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MathGroup Archive 2005

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Re: letrec/named let

  • To: mathgroup at smc.vnet.net
  • Subject: [mg56740] Re: [mg56707] letrec/named let
  • From: Andrzej Kozlowski <akoz at mimuw.edu.pl>
  • Date: Thu, 5 May 2005 06:01:22 -0400 (EDT)
  • References: <200505040433.AAA06220@smc.vnet.net>
  • Sender: owner-wri-mathgroup at wolfram.com

On 4 May 2005, at 13:33, Daniel Roy wrote:

> hi.  i'm a lisper/schemer and i'm working with mathematica.  i
> appreciate the lisp-like nature of mathematica but i can't seem to
> easily replicate some of the functionality i like which is forcing me 
> to
> write ugly side-effect code.
>
> for instance, how do you do the equivalent of a "named let" in
> mathematica (NOTE! I know i can take the max of a list, this is just a
> simple example of a named let)
>
> (define (max-of-list lst)
>   (let loop ((lst (cdr lst))
>              (best (car lst)))
>     (if (null? lst)
>         best
>         (loop (cdr lst)
>               (if (> (car lst) best)
>                   (car lst)
>                   best)))))
>
> (max-of-list '(1 2 3 4 5 2))
>> 5
>
> Here is a mathematica function to compress a sequence numerically.
> here is one attempt using functions where i pass the function to
> itself... there has to be a better way
>
> CompressNumericalSequence[S_] := Module[
>       {C = Function[{C, R, i},
>             If[i < Max[R],
>               If[Length[Position[R, i]] == 0,
>                 C[C, (If[# > i, # - 1, #]) & /@ R, i],
>                 C[C, R, i + 1]],
>               R]]},
>       C[C, S, 1]];
>
> CompressNumericalSequence[{10, 2, 4, 7, 8}]
> {5, 1, 2, 3, 4}
>
> Also, is it possible to do letrec in mathematica?  (essentially, i know
> i can do recursive function declarations at the top level... my 
> question
> is whether i can do them at lower levels?)...
>
> thanks, dan
>

Unfortunately I am out of practice with Lisp. Let, I think, corresponds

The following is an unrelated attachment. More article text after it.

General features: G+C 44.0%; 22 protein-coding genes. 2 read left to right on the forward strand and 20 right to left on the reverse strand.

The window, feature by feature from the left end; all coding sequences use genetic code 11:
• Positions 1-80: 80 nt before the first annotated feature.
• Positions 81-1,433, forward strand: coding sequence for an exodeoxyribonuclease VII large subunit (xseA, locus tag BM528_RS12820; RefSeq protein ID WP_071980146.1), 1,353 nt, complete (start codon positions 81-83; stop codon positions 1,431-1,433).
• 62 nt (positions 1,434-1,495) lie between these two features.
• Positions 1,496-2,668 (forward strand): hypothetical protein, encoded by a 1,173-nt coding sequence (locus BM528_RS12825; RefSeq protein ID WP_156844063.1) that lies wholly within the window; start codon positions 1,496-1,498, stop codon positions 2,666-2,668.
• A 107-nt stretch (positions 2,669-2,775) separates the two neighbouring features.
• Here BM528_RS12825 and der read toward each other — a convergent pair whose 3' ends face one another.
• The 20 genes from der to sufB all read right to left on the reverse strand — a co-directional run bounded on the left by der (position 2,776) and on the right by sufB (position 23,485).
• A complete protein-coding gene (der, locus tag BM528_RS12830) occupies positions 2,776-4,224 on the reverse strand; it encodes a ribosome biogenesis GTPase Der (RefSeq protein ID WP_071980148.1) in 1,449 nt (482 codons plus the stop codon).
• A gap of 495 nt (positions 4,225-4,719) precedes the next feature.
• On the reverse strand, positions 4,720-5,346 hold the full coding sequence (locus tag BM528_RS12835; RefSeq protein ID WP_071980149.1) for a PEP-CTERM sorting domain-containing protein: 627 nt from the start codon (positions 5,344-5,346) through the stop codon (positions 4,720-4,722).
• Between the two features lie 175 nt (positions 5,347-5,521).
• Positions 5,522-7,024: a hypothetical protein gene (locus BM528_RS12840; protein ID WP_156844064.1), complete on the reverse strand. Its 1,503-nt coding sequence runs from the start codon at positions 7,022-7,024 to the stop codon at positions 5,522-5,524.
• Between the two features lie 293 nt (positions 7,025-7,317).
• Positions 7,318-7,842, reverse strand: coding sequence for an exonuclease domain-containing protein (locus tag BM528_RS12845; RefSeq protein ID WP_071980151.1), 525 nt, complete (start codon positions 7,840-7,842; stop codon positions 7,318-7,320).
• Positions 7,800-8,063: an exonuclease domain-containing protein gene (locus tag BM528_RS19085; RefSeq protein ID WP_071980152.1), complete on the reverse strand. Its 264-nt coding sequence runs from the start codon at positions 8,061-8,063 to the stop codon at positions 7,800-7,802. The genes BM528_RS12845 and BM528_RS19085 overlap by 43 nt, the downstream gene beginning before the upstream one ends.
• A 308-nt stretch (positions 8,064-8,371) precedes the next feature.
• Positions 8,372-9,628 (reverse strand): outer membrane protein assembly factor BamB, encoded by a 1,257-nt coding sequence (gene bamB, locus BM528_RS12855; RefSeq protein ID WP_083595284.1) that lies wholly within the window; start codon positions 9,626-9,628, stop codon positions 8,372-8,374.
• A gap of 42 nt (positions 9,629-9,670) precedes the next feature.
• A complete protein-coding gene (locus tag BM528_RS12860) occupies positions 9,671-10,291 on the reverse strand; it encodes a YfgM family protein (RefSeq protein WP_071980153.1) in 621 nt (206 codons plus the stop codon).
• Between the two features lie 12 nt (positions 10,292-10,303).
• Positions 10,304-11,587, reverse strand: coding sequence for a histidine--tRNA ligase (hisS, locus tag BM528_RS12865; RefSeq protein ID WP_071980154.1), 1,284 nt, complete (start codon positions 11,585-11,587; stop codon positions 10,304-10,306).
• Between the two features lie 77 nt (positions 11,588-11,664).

to Mathematica's With. I don't think there is anything that corresponds 
to named let or letrec but  they are  not needed. The reason is that 
the similarity between Mathematica and Lisp is very deceptive. 
Mathematica's syntax, or more correctly one part of its syntax does 
indeed resemble Lisp but the "internals" of the two languages are quite 
different. (The most important difference is that Mathematica's lists 
are arrays and Lisp style linked lists have to be explicitly formed and 
are not very easy to use.) You can program (with some effort) in 
Mathematica in Lisp style just as you can program in C style, but if 
you do so your programs will usually be not very efficient and in some 
cases unmanageably inefficient. I know because many years ago when I 
started to program in Mathematica I also attempted to program in Lisp 
style.
Actually your program CompressNumericalSequence performs better than I 
would have expected but almost any program written  in a more natural 
Mathematica style will outperform it. Here is a very casual attempt:

CompressNumericalSequence1[s_] := First[NestWhile[With[{a = First[#], b 
=
Last[#]}, If[FreeQ[a, b], {a /. x_ /;
            x > b :> x - 1, b}, {a, b + 1}]] &, {s, 1}, Last[#] <
           Max[First[#]] &]]

test=Table[Random[Integer,20],{10^6}];


ans1=CompressNumericalSequence1[test];//Timing


{3.84 Second,Null}


ans2=CompressNumericalSequence[test];//Timing


{11.66 Second,Null}

In[6]:=
ans1==ans2

True


Andrzej Kozlowski
Chiba, Japan
http://www.akikoz.net/andrzej/index.html
http://www.mimuw.edu.pl/~akoz/


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